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Publication numberUS4313451 A
Publication typeGrant
Application numberUS 06/075,406
Publication dateFeb 2, 1982
Filing dateSep 14, 1979
Priority dateSep 14, 1979
Publication number06075406, 075406, US 4313451 A, US 4313451A, US-A-4313451, US4313451 A, US4313451A
InventorsErik O. Vilen
Original AssigneeG. S. Blakeslee & Company
Export CitationBiBTeX, EndNote, RefMan
External Links: USPTO, USPTO Assignment, Espacenet
Apparatus for washing soiled articles
US 4313451 A
Abstract
A dishwashing machine includes a plurality of sections through which a soiled article to be washed is transported. A dishwashing machine includes a detergent pre-wash section, a detergent-wash section, a chemical power rinse and final clear water rinse section.
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Claims(10)
I claim:
1. An apparatus for washing soiled articles and having a conveyer means movable therethrough, including in combination;
a first detergent wash section adapted to direct a detergent wash solution onto the exposed articles positioned on the conveyor means to wash the same;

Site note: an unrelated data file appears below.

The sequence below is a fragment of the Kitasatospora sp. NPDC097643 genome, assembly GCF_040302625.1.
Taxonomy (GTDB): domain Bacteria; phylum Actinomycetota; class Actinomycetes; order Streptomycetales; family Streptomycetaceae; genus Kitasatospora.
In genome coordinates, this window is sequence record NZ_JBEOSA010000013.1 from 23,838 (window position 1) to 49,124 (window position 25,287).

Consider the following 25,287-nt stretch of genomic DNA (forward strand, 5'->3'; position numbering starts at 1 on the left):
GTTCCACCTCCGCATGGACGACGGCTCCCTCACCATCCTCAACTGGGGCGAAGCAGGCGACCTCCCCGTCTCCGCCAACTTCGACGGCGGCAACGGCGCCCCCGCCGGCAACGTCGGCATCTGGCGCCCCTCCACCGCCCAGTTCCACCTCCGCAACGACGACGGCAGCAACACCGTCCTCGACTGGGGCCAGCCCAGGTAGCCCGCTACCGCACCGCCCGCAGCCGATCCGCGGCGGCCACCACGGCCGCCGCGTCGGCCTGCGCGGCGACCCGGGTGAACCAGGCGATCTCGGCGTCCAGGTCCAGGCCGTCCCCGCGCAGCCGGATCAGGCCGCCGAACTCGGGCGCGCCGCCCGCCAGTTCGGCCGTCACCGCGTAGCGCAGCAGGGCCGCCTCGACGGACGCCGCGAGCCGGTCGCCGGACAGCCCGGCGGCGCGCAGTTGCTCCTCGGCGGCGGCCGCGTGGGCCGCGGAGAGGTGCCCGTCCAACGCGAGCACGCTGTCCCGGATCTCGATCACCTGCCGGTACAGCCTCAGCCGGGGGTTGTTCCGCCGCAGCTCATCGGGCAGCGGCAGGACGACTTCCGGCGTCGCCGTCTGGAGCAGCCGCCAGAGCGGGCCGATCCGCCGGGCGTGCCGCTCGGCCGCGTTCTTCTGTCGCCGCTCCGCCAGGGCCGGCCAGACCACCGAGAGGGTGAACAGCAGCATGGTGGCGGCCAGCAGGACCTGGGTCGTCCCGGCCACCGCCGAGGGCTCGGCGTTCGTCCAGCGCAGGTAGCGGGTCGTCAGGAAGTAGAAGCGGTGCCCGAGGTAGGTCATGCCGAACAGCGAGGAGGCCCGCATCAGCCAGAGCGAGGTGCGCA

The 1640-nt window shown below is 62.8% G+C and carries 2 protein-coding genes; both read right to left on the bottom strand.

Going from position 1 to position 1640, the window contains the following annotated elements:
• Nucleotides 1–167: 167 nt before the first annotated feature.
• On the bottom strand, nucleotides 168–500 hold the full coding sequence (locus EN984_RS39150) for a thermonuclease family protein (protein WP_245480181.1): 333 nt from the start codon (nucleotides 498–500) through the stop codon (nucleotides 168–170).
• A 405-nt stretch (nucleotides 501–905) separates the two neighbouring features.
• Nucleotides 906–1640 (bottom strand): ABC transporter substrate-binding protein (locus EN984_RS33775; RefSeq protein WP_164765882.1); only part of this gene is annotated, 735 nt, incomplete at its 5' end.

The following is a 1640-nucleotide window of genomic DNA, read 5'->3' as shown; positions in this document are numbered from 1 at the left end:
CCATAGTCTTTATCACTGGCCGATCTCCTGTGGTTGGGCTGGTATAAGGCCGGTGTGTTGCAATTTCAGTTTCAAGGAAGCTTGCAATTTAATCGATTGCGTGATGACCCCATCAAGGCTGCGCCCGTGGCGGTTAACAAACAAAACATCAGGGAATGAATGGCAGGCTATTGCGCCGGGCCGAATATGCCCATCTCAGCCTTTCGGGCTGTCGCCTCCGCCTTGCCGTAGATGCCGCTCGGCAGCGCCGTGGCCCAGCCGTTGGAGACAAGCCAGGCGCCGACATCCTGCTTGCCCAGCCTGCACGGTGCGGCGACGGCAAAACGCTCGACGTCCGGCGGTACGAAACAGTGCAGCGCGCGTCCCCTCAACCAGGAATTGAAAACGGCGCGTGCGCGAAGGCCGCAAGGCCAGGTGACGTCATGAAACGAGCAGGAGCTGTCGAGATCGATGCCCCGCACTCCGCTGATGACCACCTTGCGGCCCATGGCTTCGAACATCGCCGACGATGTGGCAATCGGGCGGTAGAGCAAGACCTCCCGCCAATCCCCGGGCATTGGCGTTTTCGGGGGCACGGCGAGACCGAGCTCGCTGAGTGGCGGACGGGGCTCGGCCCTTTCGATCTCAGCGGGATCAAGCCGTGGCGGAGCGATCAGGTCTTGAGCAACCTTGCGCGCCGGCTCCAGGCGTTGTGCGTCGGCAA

a second chemical sanitizing power rinse section adapted to direct a chemical sanitizing solution onto the exposed washed articles positioned on the conveyor means to chemically sanitize the same, and
a third clear fresh water final rinse section adapted to direct clear water onto the exposed chemically sanitized articles to remove the chemical therefrom and provide chemical-free cleaned articles.
2. The apparatus in accordance with claim 1 further including a detergent pre-wash section adapted to direct a pre-wash solution onto the soiled articles positioned on the conveyor means prior to engagement of the soiled articles with said detergent wash section.